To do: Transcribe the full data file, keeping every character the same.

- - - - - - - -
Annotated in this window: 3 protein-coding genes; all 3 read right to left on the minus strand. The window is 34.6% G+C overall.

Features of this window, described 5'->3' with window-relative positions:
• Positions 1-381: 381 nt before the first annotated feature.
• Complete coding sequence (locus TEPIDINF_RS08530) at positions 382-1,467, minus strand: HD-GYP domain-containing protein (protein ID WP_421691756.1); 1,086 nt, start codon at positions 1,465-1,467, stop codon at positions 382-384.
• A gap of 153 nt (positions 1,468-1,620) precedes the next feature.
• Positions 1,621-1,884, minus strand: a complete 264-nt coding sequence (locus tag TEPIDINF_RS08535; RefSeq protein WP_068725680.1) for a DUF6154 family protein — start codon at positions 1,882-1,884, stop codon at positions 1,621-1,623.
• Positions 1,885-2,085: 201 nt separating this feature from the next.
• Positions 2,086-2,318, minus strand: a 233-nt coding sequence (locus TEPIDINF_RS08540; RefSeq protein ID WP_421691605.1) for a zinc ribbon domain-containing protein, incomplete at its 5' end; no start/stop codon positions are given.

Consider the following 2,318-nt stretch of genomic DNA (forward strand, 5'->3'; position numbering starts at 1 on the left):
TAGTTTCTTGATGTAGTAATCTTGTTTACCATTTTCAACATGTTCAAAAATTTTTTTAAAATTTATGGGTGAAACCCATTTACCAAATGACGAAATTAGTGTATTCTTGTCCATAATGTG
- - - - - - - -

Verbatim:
Annotated in this window: 3 protein-coding genes; all 3 read right to left on the minus strand. The window is 34.6% G+C overall.

Features of this window, described 5'->3' with window-relative positions:
• Positions 1-381: 381 nt before the first annotated feature.
• Complete coding sequence (locus TEPIDINF_RS08530) at positions 382-1,467, minus strand: HD-GYP domain-containing protein (protein ID WP_421691756.1); 1,086 nt, start codon at positions 1,465-1,467, stop codon at positions 382-384.
• A gap of 153 nt (positions 1,468-1,620) precedes the next feature.
• Positions 1,621-1,884, minus strand: a complete 264-nt coding sequence (locus tag TEPIDINF_RS08535; RefSeq protein WP_068725680.1) for a DUF6154 family protein — start codon at positions 1,882-1,884, stop codon at positions 1,621-1,623.
• Positions 1,885-2,085: 201 nt separating this feature from the next.
• Positions 2,086-2,318, minus strand: a 233-nt coding sequence (locus TEPIDINF_RS08540; RefSeq protein ID WP_421691605.1) for a zinc ribbon domain-containing protein, incomplete at its 5' end; no start/stop codon positions are given.

Consider the following 2,318-nt stretch of genomic DNA (forward strand, 5'->3'; position numbering starts at 1 on the left):
TAGTTTCTTGATGTAGTAATCTTGTTTACCATTTTCAACATGTTCAAAAATTTTTTTAAAATTTATGGGTGAAACCCATTTACCAAATGACGAAATTAGTGTATTCTTGTCCATAATGTG